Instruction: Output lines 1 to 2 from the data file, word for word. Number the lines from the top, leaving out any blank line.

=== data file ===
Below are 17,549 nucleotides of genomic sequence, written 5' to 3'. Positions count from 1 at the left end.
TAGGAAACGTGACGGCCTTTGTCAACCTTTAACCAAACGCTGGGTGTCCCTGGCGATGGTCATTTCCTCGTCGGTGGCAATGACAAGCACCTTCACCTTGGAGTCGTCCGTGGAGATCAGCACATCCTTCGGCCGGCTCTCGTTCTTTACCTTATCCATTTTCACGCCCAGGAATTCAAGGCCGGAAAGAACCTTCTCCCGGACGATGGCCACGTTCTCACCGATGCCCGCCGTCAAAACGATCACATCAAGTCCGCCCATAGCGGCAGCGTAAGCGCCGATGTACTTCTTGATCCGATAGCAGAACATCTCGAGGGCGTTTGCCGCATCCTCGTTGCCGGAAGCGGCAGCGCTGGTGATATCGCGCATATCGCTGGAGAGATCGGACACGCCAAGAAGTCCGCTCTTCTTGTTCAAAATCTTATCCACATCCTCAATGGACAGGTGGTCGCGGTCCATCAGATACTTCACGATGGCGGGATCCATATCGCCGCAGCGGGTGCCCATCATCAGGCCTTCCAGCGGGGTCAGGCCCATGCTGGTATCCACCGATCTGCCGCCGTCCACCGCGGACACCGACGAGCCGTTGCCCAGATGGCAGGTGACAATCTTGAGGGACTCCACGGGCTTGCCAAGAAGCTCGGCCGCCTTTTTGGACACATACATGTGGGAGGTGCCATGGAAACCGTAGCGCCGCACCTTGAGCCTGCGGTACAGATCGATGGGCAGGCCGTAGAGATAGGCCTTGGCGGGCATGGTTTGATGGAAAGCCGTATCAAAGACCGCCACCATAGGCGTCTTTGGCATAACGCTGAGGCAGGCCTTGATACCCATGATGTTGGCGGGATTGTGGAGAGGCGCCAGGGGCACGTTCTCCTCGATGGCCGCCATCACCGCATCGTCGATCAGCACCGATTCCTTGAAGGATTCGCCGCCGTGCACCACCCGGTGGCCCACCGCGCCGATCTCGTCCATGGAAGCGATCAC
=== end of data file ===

Below are 17,549 nucleotides of genomic sequence, written 5' to 3'. Positions count from 1 at the left end.
TAGGAAACGTGACGGCCTTTGTCAACCTTTAACCAAACGCTGGGTGTCCCTGGCGATGGTCATTTCCTCGTCGGTGGCAATGACAAGCACCTTCACCTTGGAGTCGTCCGTGGAGATCAGCACATCCTTCGGCCGGCTCTCGTTCTTTACCTTATCCATTTTCACGCCCAGGAATTCAAGGCCGGAAAGAACCTTCTCCCGGACGATGGCCACGTTCTCACCGATGCCCGCCGTCAAAACGATCACATCAAGTCCGCCCATAGCGGCAGCGTAAGCGCCGATGTACTTCTTGATCCGATAGCAGAACATCTCGAGGGCGTTTGCCGCATCCTCGTTGCCGGAAGCGGCAGCGCTGGTGATATCGCGCATATCGCTGGAGAGATCGGACACGCCAAGAAGTCCGCTCTTCTTGTTCAAAATCTTATCCACATCCTCAATGGACAGGTGGTCGCGGTCCATCAGATACTTCACGATGGCGGGATCCATATCGCCGCAGCGGGTGCCCATCATCAGGCCTTCCAGCGGGGTCAGGCCCATGCTGGTATCCACCGATCTGCCGCCGTCCACCGCGGACACCGACGAGCCGTTGCCCAGATGGCAGGTGACAATCTTGAGGGACTCCACGGGCTTGCCAAGAAGCTCGGCCGCCTTTTTGGACACATACATGTGGGAGGTGCCATGGAAACCGTAGCGCCGCACCTTGAGCCTGCGGTACAGATCGATGGGCAGGCCGTAGAGATAGGCCTTGGCGGGCATGGTTTGATGGAAAGCCGTATCAAAGACCGCCACCATAGGCGTCTTTGGCATAACGCTGAGGCAGGCCTTGATACCCATGATGTTGGCGGGATTGTGGAGAGGCGCCAGGGGCACGTTCTCCTCGATGGCCGCCATCACCGCATCGTCGATCAGCACCGATTCCTTGAAGGATTCGCCGCCGTGCACCACCCGGTGGCCCACCGCGCCGATCTCGTCCATGGAAGCGATCAC